Background: On February 17, the Australian authorities passed a bill that requires technology companies to pay for the use of media news in their services. Companies must either negotiate with the media themselves or be forced to do so by regulators. Facebook and Google were the first to fall under the law. In response, the companies threatened to leave Australia altogether, but Facebook decided to act harshly and forbade users from Australia to share the news.

The law was designed to address the loss of advertising revenue to traditional media in favor of IT corporations. Of every $100 spent on online advertising in Australia, $53 goes to Google, $28 goes to Facebook and only $19 goes to others, according to the Guardian.

The bill was discussed for three years, of which 1.5 years were spent investigating the “power imbalance” between the media and online platforms. By 2020, the new rules had become more relevant, as even the oldest regional print newspapers began to close in the midst of the pandemic.

Australia’s bill is considered the most sweeping reform of the relationship between media and Internet platforms, according to Reuters. Its adoption may become a precedent for other countries wishing to strengthen the regulation of technology giants.

First Response in January: Facebook ‘Unfriends’ Australia

Facebook reacted negatively and harshly to the Australian bill: in January, the tech giant warned that it would stop operating in the country if the law was passed. Representatives of the company believed that the law was unfair and would make their work in Australia unviable.

After the bill was passed Facebook banned media and users from Australia from sharing news. 

At the time, the tech giant deemed it wrong not only when users did post fake, discriminatory information, buy Facebook followers, and violate other platform rules. Attempts to repost media news were viewed in the same way. The Australian residents couldn’t post links to local and international news, and users in other countries couldn’t post links to materials from Australian publishers.

William Easton, Facebook’s managing director in Australia and New Zealand, said that the bill misunderstands the relationship between the social network and publishers. He noted that Facebook helps the media make money. For Facebook, however, profits from news are minimal – they make up less than 4 percent of the content people see in their feed, Easton said.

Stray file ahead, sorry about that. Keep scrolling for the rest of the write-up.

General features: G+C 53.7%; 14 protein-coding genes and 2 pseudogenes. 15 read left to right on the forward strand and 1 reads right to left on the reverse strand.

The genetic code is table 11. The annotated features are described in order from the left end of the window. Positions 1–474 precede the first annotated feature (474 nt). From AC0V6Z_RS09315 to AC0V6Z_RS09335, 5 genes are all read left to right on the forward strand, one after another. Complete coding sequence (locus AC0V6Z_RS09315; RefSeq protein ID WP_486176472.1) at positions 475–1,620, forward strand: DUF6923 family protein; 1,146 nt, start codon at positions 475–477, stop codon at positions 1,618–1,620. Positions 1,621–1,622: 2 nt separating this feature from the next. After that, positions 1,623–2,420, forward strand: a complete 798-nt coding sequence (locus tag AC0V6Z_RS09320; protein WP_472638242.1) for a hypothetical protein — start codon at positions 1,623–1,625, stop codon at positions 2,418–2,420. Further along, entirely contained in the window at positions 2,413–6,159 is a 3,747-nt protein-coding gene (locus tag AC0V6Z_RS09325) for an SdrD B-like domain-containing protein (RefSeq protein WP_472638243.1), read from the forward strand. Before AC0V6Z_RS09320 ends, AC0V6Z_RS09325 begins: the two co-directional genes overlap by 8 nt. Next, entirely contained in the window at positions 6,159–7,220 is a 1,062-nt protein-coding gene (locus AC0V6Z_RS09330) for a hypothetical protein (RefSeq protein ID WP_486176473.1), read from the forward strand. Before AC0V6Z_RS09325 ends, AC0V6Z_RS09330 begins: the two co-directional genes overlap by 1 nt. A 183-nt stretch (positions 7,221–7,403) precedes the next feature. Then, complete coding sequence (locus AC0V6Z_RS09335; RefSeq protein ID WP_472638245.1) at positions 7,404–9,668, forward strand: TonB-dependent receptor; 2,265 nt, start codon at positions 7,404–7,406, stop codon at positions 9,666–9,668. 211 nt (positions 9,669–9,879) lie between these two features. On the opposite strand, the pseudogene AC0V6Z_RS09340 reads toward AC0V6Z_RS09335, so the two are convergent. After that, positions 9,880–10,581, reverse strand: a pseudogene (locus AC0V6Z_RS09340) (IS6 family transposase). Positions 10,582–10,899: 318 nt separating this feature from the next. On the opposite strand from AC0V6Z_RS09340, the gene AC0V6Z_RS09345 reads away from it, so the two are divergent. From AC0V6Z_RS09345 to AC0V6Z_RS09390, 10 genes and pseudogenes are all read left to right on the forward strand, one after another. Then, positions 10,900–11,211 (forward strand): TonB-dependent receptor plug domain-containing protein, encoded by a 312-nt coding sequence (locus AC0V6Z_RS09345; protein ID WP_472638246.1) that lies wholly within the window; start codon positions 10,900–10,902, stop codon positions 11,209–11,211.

One Week Later: Facebook ‘Refriends’ Australia

After a week-long blackout, Facebook decided to lift restrictions on the distribution of news content in Australia after the country’s authorities agreed to make a number of changes. 

“We’re pleased that we’ve been able to reach an agreement with the Australian government and appreciate the constructive discussions we’ve had with Treasurer Frydenberg and Minister Fletcher over the past week,” said William Easton in his statement online on February 22, adding that Facebook is ‘satisfied that the Australian government has agreed to a number of changes and guarantees … As a result of these changes, we can now work to further our investment in public interest journalism and restore news on Facebook for Australians in the coming days.”

The Australian government has proposed four amendments to the law. Key among them are: 

  • The government will take into account commercial deals between Facebook, Google and the media.
  • The platforms and publishers will be given two months to conclude a cooperation agreement.

The agreement was reached after talks between Frydenberg and Facebook CEO Mark Zuckerberg. 

“Going forward, the government has clarified we will retain the ability to decide if news appears on Facebook so that we won’t automatically be subject to a forced negotiation,” Facebook Vice President of Global News Partnership Campbell Brown said in a statement online.

So, friends forever now?